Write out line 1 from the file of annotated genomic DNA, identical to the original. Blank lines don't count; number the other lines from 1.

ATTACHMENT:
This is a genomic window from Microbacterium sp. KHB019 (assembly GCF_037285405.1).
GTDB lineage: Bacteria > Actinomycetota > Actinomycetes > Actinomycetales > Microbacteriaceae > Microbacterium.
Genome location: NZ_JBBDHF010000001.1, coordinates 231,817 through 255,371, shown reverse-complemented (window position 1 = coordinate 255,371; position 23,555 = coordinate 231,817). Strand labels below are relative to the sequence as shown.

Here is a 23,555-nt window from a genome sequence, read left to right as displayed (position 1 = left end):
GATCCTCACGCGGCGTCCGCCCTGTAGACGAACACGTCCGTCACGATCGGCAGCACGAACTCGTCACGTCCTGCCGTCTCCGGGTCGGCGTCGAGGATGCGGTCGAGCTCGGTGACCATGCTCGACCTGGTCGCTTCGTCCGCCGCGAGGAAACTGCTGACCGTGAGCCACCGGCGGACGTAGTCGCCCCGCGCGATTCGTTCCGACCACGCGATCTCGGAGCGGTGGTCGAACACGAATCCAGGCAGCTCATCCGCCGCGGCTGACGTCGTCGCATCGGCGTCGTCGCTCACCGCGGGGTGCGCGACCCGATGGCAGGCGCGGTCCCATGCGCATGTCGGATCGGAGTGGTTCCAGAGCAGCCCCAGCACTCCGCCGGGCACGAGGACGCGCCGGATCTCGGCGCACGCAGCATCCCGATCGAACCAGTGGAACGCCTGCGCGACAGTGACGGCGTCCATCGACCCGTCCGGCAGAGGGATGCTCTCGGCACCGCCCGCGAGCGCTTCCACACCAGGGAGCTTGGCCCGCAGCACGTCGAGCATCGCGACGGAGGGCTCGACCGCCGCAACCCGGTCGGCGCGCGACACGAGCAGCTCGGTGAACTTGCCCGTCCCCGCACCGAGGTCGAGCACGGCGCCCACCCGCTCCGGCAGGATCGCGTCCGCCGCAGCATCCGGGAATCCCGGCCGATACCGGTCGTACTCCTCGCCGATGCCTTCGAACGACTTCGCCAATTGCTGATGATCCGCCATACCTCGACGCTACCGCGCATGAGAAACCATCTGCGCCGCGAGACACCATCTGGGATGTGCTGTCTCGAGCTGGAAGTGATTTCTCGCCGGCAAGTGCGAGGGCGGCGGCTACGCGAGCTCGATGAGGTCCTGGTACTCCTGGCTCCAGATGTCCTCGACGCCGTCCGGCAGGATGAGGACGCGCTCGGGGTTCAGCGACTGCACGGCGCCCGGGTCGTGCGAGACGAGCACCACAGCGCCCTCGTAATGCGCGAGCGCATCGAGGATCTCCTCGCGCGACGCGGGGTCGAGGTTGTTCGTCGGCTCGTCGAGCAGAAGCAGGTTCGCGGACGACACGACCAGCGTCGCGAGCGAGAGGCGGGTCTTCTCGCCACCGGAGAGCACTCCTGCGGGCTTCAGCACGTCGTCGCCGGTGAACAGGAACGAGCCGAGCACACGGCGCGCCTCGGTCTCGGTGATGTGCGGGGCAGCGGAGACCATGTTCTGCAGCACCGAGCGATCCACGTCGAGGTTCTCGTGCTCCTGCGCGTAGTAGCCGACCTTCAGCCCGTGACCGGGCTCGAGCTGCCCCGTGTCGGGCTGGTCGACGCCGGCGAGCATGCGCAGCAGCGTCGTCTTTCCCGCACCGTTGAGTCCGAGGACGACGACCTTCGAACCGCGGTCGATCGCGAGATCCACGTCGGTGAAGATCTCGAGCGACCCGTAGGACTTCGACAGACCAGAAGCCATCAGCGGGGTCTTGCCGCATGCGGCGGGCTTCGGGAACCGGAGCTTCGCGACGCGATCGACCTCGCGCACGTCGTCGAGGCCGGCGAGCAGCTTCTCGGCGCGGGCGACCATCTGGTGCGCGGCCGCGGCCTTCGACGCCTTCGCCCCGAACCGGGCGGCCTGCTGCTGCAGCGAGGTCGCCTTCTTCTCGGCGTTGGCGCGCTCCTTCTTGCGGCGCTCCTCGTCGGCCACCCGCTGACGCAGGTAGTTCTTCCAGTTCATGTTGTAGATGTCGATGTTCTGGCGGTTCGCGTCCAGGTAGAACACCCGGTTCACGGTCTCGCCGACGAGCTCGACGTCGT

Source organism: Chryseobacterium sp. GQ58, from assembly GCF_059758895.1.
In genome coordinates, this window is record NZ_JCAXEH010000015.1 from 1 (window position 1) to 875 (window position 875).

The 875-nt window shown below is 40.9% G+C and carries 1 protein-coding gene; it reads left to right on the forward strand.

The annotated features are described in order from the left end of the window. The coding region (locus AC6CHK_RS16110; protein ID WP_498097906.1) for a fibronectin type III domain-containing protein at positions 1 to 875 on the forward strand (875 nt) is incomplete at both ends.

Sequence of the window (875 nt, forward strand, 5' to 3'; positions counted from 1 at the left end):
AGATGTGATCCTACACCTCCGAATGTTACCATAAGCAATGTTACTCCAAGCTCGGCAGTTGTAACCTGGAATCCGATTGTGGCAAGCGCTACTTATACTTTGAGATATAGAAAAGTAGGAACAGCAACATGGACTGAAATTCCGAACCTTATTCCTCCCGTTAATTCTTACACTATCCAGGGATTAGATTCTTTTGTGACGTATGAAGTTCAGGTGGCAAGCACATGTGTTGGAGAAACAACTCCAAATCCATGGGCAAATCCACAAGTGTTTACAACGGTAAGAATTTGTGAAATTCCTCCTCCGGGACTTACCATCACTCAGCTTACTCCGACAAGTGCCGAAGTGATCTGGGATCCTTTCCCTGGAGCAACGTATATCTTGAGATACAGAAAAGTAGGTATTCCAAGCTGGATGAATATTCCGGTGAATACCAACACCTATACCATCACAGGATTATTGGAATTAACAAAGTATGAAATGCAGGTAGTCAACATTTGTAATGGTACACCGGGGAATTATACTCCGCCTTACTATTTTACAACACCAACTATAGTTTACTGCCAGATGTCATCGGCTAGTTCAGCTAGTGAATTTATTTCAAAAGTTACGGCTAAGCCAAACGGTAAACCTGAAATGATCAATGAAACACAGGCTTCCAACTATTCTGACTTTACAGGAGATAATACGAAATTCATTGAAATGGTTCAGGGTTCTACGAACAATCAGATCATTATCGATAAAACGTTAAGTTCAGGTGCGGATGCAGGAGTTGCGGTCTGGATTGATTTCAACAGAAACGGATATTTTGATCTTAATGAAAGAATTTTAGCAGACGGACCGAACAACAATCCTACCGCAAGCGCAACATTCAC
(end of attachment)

This is a genomic window from Microbacterium sp. KHB019 (assembly GCF_037285405.1).